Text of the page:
It was when I read the announcement of the death of Toni Morrison that I was reminded of the depth of attachment that we can develop to the writers that inspire us. It is not an exaggeration to say that Toni Morrison has guided much of my adult life. The fact I was born in the year that she published her first novel The Bluest Eye (1970) is a neat coincidence given how her work has inspired me. Yet, her significant influence on me began the day I read Sula for my undergraduate studies with Dr Allan Lloyd Smith at UEA. The reason I had chosen literary studies as the academic path became clear as I was reading that novel. Toni Morrison’s unique, powerfully poetic writing identifies and articulates the pain, injustice and cruelty that we humans create in our world and the drive and emotional strength we garner to stand our ground against it. The direct and urgent relevance of her stories to contemporary life made clear to me what literature could and should be.
Given the influence her ideas had on my studies, the choice I made to include her fiction in my doctoral work was unsurprising. When examining Morrison’s development of a transcultural African American aesthetic that combines African and African American instances of the magical and folkloric while bearing witness to the grim reality of historic injustices, her work spoke to me of the power of shared imagination. Through her writing we are invited to ‘stand in the footprints’ (Beloved) that are left after trauma has abated but where memory still contains the pain. Her novels create a history of African America, each story set in a significant era of African American culture. Yet, the depth of humanity in her work makes these stories accessible and relevant to all lives. Barak Obama observed on her death that she provided ‘a challenge to our conscience and a call to greater empathy’ (BBC News, 6.8.2019).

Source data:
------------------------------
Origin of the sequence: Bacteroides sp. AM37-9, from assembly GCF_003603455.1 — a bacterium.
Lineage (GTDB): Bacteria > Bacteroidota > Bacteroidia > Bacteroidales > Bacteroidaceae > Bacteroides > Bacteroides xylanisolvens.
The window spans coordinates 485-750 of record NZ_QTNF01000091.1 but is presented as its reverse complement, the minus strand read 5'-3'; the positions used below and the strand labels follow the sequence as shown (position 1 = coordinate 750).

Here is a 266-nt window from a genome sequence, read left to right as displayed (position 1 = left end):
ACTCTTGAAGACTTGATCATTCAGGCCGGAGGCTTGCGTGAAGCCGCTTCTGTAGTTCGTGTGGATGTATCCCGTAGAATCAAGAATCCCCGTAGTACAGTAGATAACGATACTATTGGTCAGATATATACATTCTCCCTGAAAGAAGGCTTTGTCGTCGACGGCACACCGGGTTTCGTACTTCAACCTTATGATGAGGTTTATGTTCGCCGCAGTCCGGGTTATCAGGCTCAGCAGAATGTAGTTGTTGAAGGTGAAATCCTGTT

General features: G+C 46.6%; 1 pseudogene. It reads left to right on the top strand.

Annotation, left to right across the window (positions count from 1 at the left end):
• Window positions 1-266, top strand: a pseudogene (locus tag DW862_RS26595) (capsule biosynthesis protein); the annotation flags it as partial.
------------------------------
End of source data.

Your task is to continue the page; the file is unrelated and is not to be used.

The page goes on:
Her novels are fixed deep in my memory and influence me beyond my work—the importance of developing, nurturing and valuing community is made clear in her writing and is a thought that I carry with me always. The beauty and enigma of her phrases drift frequently through my mind—the openings of her novels are unforgettable; ‘Quiet as it’s kept’ (The Bluest Eye) is the first line of her first novel; a perfect opening to any tale, and to her literary oeuvre. Her legacy, beyond the guidance she gave to numerous writers in her work as an editor at Random House or as a Professor at Princeton University, is that she took on the impossible and triumphed. She wrote stories that are too painful and truths that are too hard to bear yet did so with a voice so beautiful that it can’t be forgotten once it has been heard. ‘If you surrender to the air, you can ride it’ (Song of Solomon); Toni Morrison, Rest in Power.